Vera Cruz Park on Santa Barbara’s Eastside is now the permanent home to the Santa Barbara Trapeze Co.
Vera Cruz Park on Santa Barbara’s Eastside is now the permanent home to the Santa Barbara Trapeze Co. (Joshua Molina / Noozhawk photo)

Vera Cruz Park on Santa Barbara’s Eastside is now the permanent home to the Santa Barbara Trapeze Co.

The Parks and Recreation Commission on Wednesday unanimously supported a one-year contract, with an option for up to three years. 

About 60% of the park will be occupied by the trapeze company and the rest will be open space.

The city made a dramatic turn in how it manages the park by going into business with the trapeze company. The park, which used to have a playground, earned the nickname “needle park” because drug use and loitering regularly took place.

In 2018, attorney Barry Cappello sent a letter to the city demanding a public hearing to address the issue. He was representing a family whose 4-year-old boy was pricked by a discarded hypodermic needle that he found on the park’s play structure. The child had to undergo a series of drug treatments to prevent HIV and hepatitis, and the incident sparked local outrage.

Parks & Recreation Director Jill Zachary responded by clearing the playground and seeking suitors for the site to disrupt the activity.

The Santa Barbara Trapeze Co. had set up at the Earl Warren Showgrounds for years, but moved to near downtown to be closer to people and passersby.

The park is fenced off, but people are supposed to be able to enter the fence through an unlocked door during business hours, from 8:30 a.m. to 5 p.m. On Monday at 11 a.m., the park was closed and locked and there were no trapeze activities.

The trapeze company has been using the space on a short-term contract already and won favor with the city by providing scholarships. In the past 10 months, the company served 279 youth summer camp participants and 700 youths and adults.

It also pays the city a portion of its revenue — about $9,765 in net revenue so far, and another $17,503 for contracted landscape maintenance, which enabled the Parks Division to reallocate staff resources to other city parks. The Santa Barbara Trapeze Co. was the only business to respond to the city’s request for proposals.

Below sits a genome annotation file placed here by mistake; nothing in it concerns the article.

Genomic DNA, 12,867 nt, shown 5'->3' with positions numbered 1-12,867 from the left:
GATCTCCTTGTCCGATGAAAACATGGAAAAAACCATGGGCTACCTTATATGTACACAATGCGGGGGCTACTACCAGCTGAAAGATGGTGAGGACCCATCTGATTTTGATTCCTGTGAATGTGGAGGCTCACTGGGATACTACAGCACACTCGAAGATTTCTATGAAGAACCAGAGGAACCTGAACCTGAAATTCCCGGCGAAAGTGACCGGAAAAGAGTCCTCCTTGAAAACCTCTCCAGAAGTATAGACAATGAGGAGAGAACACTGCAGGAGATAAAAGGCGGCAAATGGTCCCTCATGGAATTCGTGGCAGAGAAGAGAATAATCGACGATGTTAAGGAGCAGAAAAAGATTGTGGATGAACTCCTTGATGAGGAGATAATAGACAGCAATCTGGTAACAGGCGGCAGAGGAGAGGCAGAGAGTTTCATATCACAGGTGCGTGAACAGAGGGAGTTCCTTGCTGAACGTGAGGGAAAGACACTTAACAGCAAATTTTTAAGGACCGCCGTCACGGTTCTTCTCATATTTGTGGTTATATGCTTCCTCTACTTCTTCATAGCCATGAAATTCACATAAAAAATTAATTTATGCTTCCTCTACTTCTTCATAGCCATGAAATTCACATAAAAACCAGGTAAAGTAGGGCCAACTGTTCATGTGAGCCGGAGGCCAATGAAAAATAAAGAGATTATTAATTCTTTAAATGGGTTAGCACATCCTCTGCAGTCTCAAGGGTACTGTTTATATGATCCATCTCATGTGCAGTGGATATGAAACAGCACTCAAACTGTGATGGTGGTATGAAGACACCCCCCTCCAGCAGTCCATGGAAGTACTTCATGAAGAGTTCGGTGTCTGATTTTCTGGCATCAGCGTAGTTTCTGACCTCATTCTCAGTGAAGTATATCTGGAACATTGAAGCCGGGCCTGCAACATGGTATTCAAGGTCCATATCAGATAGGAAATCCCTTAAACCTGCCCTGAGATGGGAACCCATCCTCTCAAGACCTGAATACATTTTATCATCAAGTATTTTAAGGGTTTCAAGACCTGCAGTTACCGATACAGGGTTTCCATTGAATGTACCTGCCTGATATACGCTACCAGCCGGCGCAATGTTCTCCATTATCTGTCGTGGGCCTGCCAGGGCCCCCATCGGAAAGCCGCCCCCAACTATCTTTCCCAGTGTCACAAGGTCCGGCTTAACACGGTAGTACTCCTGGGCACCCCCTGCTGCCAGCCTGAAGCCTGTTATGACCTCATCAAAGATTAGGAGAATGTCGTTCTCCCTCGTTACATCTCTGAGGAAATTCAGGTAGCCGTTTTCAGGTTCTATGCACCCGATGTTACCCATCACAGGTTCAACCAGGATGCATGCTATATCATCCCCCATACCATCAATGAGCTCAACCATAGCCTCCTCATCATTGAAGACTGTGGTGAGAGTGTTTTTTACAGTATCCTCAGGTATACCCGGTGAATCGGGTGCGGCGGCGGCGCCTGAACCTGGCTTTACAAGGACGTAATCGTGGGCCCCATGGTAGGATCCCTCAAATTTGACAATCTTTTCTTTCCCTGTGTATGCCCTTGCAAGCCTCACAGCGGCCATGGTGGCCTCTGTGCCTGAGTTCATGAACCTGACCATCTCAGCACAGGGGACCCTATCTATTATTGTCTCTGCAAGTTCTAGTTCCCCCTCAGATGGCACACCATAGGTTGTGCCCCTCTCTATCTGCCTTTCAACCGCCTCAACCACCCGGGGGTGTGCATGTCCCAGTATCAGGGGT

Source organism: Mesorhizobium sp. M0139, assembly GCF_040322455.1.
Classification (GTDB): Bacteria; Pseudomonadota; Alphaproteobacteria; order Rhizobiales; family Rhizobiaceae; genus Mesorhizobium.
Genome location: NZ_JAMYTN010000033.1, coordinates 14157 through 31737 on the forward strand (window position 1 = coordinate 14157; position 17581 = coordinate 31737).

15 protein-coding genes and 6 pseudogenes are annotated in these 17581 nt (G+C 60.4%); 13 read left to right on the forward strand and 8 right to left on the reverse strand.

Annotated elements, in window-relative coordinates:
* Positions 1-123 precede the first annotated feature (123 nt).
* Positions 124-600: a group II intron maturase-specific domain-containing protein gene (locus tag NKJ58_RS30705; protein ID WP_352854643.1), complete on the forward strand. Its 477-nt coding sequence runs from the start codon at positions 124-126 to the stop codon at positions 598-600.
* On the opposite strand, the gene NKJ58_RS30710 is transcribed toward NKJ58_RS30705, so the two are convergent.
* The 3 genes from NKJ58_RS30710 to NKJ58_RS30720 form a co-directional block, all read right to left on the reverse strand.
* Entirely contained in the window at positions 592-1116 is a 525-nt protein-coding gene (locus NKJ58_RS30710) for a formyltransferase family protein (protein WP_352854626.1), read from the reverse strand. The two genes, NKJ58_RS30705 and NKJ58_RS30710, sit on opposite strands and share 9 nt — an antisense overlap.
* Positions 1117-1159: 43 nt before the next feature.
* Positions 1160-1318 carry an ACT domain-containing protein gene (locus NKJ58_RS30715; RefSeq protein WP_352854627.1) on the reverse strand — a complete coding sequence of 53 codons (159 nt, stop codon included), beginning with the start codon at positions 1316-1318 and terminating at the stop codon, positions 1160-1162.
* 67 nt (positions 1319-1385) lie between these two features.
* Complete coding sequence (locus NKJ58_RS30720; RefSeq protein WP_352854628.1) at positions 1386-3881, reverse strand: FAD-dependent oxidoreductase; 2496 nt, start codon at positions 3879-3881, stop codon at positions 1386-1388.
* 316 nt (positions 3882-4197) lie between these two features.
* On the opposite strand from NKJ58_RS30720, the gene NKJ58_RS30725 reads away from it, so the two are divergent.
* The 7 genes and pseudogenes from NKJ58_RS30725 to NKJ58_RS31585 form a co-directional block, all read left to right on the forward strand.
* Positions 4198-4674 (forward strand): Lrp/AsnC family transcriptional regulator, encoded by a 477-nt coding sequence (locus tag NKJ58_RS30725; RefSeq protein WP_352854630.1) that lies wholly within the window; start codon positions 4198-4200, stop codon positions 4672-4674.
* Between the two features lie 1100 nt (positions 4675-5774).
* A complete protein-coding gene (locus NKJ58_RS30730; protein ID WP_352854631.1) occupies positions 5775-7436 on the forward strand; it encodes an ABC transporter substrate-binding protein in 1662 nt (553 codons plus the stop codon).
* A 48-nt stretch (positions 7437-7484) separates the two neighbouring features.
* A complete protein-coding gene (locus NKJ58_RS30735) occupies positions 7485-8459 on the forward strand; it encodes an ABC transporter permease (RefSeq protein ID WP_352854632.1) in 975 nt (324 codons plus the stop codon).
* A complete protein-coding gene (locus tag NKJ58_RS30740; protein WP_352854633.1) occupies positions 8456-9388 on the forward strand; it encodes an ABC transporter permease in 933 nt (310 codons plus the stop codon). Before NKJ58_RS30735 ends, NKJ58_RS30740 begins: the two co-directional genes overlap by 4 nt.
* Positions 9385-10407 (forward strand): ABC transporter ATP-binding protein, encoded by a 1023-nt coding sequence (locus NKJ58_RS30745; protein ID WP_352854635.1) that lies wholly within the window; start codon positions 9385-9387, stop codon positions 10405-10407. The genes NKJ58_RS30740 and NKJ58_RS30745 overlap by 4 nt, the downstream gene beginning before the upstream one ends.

“For the city, it looks like a win-win,” Commissioner Sebastian Aldana said. “Hopefully it will be a success. It looks like it will be. It looks like a good plan.”

Commissioner Beebe Longstreet said that in the past there were many efforts to get that park cleaned up, and “it wasn’t happening.”

“I am so glad to see this area returned for positive use to the public,” she said.

Longstreet addressed the concerns that the city was “privatizing” a city park by leasing it to a private company. She said the parks and recreation department has shrunk and that the city will likely do more to partner with private companies to provide services, particularly camps.

At Vera Cruz Park, Longstreet said the trapeze equipment and fencing around the park make the park safer.

“It’s always good to see something new work,” Longstreet said. “I don’t think we should be afraid to try this in the future.”

Tree to Stay

The commission also voted 5-0 to deny a property owner’s request to take down a Mexican fan palm tree in front of his building on city property at De la Guerra Plaza.

The tree, at 624 East de la Guerra Plaza, is at the corner of Storke Plaza. The stump of the tree rests against the side of a building, owned by Washington resident John Chaffee.

In his application to the city, he wrote: “There is a palm tree in Storke Placita at the corner of our building and is growing around or possibly into the building corner, threatening the structure of the building.”

The city’s urban forest superintendent, Nathan Slack, found no proof, however, that the tree was damaging the building. Before the Parks and Recreation Commission’s meeting, the street tree advisory committee also had recommended denial of the request to remove the tree.

Chaffee also had provided a letter from a structural engineer suggesting that the tree should be removed. 

“There’s always going to be a fundamental divide between the structural engineer and the plant expert, whether there really is a problem or not,” Slack said. 

Noozhawk staff writer Joshua Molina can be reached at Follow Noozhawk on Twitter: @noozhawk, @NoozhawkNews and @NoozhawkBiz. Connect with Noozhawk on Facebook.

Joshua Molina

Joshua Molina, Noozhawk Staff Writer

Noozhawk staff writer Joshua Molina can be reached at